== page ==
Annual Session of the UNICEF Executive Board: Remarks by Ambassador Berger

Jun 18, 2013

(Statement as delivered by Ambassador Miguel Berger, Deputy Permanent Representative, at the Annual Session of the UNICEF Executive Board )

"Mr. President,

Executive Director, Members of the Executive Board,

Ladies and Gentlemen,

From the outset, I would like to thank the Executive Director very much for  his very comprehensive and informative report that showcases UNICEF’s operational activities and constant engagement in strengthening children’s rights, improving children’s safety, and promoting child protection


Let me congratulate you, Executive Director, and the entire organization on the work accomplished and the results achieved. UNICEF staff has contributed remarkably to advancing child development and the rights of every child around the world, often under difficult and precarious circumstances, like currently in Syria.

At the same time, UNICEF has undergone internal audits and investigations as well as comprehensive evaluations of its activities, its global and regional programmes, and the Strategic Plan itself. This demonstrates UNICEF’s willingness to learn from past experience and to improve the work of the organization for the benefit of further achievements for children. We appreciate the readiness of management to take on board the recommendations coming out of these evaluations and we look forward to learning how they inform the next version of the Strategic Plan and how they will help to improve UNICEF’s performance in areas such as equity, poverty eradication, and gender equality. 

We would like to congratulate UNICEF on the improved version of the Strategic Plan 2014-2017 and the annexes. The content of the Strategic Plan is very well thought through, and we especially welcome UNICEF’s focus on equity, the Human Rights Based Approach, gender equality, and the most disadvantaged, marginalized, and vulnerable children. We also highly estimate that the Strategic Plan was established in line with the UN reform and the Quadrennial Comprehensive Policy Review (QCPR).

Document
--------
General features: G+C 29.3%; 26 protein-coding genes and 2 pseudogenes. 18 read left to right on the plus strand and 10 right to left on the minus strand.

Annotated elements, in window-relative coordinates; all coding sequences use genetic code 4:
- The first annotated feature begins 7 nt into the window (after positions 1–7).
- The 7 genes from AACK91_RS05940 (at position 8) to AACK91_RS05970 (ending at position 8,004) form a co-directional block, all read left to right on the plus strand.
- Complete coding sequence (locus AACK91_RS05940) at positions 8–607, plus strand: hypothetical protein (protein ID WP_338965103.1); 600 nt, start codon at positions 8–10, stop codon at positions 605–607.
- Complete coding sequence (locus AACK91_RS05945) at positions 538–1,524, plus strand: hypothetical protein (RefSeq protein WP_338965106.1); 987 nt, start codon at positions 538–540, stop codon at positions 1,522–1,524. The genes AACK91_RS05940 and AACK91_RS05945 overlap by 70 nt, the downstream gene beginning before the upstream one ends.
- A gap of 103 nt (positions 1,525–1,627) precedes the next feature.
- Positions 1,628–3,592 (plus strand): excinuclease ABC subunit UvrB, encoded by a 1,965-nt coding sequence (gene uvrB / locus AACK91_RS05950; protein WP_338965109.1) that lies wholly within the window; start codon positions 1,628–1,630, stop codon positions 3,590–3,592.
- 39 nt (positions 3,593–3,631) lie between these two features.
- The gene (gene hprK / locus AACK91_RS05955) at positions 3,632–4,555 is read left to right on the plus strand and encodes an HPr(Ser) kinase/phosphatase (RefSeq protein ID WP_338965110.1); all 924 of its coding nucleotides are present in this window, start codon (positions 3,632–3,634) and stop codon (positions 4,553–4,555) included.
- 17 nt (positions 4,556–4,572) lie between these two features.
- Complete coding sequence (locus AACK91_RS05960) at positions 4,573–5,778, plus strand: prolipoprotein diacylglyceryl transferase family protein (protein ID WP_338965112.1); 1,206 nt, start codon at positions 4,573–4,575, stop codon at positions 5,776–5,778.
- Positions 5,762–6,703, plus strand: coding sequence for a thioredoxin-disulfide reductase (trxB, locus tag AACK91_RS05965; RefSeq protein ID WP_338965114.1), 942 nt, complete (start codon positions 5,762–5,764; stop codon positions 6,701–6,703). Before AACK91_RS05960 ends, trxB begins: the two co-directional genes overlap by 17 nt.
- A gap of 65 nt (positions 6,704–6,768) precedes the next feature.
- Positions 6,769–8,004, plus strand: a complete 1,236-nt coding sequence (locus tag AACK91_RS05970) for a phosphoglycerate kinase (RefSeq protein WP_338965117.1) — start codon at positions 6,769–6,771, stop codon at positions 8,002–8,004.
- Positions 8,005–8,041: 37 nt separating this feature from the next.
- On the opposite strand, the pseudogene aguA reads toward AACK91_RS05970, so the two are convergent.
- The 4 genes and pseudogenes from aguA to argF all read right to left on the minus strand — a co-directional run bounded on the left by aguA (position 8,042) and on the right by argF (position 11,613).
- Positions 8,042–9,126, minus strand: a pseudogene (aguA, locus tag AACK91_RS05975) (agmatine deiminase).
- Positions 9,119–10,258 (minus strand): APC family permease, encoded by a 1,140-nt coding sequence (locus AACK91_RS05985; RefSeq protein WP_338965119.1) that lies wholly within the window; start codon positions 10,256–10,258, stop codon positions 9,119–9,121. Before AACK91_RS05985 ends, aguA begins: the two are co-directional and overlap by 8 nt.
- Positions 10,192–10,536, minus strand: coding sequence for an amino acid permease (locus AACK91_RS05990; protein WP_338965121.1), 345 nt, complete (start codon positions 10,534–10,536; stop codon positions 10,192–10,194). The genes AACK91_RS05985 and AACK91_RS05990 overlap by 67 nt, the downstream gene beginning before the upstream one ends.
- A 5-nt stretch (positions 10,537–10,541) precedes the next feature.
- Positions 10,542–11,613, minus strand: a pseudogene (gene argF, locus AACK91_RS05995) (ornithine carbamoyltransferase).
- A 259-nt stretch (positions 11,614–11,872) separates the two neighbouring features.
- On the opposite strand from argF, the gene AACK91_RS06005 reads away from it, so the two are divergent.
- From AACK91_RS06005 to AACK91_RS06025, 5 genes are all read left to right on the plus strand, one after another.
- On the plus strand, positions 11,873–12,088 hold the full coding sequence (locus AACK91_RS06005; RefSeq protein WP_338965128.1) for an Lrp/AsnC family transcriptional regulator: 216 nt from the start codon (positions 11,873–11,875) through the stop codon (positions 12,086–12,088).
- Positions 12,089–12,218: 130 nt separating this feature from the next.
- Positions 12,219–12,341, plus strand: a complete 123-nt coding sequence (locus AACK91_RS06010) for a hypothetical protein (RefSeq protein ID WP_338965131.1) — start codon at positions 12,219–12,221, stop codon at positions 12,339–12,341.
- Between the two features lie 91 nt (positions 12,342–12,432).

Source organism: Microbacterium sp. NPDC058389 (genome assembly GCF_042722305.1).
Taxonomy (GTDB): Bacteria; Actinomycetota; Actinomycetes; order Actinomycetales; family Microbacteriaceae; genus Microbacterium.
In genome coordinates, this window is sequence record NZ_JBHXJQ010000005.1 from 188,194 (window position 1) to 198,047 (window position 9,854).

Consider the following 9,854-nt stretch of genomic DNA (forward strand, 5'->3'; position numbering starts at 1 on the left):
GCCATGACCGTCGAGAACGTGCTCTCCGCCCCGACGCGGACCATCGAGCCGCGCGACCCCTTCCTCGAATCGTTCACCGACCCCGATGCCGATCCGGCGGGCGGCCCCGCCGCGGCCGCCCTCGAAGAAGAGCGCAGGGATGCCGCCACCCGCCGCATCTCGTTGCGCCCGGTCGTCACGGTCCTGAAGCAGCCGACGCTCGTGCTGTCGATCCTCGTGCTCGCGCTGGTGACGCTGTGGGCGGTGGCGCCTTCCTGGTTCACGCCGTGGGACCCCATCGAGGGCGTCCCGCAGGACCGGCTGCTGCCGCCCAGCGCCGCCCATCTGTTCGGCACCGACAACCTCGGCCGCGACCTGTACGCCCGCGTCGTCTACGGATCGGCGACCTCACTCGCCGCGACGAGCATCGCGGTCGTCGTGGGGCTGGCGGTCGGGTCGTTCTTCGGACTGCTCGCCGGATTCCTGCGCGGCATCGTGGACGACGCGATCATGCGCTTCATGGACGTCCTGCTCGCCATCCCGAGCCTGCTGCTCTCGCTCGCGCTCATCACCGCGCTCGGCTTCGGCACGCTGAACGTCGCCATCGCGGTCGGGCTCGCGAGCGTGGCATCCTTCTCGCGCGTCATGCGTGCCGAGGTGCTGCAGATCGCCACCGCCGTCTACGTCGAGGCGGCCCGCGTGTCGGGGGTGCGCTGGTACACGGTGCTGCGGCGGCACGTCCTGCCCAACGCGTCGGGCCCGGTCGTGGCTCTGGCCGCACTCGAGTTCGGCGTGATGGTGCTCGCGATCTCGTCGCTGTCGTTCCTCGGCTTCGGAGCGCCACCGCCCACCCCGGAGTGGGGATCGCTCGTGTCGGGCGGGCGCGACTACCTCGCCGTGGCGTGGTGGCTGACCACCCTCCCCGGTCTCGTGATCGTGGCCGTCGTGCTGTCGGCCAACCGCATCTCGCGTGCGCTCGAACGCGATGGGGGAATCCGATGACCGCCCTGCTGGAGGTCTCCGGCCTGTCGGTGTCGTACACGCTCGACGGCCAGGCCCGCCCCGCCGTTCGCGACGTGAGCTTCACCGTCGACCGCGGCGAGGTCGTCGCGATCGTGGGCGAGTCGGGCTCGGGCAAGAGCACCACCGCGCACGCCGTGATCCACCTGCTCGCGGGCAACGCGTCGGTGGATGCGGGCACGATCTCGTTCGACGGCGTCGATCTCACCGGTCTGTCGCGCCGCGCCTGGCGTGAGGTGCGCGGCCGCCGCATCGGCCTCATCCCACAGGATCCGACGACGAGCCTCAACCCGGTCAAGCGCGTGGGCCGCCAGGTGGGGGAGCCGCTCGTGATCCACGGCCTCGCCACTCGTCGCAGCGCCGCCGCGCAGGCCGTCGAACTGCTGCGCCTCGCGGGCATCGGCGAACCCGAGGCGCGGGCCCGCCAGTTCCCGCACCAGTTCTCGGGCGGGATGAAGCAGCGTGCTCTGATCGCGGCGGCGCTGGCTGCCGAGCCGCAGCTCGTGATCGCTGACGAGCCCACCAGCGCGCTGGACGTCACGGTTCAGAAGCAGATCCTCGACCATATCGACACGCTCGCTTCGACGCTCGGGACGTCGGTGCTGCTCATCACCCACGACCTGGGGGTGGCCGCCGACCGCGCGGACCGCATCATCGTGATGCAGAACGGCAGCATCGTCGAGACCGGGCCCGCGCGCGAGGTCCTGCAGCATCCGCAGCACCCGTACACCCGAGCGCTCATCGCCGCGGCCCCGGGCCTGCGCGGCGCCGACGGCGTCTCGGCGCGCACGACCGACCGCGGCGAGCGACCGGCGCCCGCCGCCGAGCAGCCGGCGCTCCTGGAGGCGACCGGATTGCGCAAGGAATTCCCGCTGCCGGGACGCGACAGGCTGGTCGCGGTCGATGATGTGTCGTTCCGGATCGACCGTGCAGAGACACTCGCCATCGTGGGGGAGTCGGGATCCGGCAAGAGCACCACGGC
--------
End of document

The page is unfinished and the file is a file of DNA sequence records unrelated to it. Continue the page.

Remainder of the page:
With regard to the Strategic Plan 2014-2017, we agree with the core issues and we are convinced that our discussions during this session will form the base which will allow us to adopt the Strategic Plan at our Second regular Session in September. 


The importance of the new Quadrennial Comprehensive Policy Review (QCPR) for the work on the new Strategic Plan cannot be overemphasized. We therefore encourage UNICEF, together with other UN agencies, to develop indicators that will be integrated into UNICEF’s Strategic Plan and the strategic plans of other UN entities to monitor the implementation of the QCPR. The wording and the language concerning the QCPR should be coherent and harmonized across the agencies. 

Therefore, we ask for an active engagement of UNICEF for the Delivering as One-approach to empower Resident Coordinators as representatives of the entire UN system at country level. Germany has high expectations towards the swift implementation of the QCPR resolution of the GA and the Standard Operating Procedures for the Delivering as One initiative in this regard.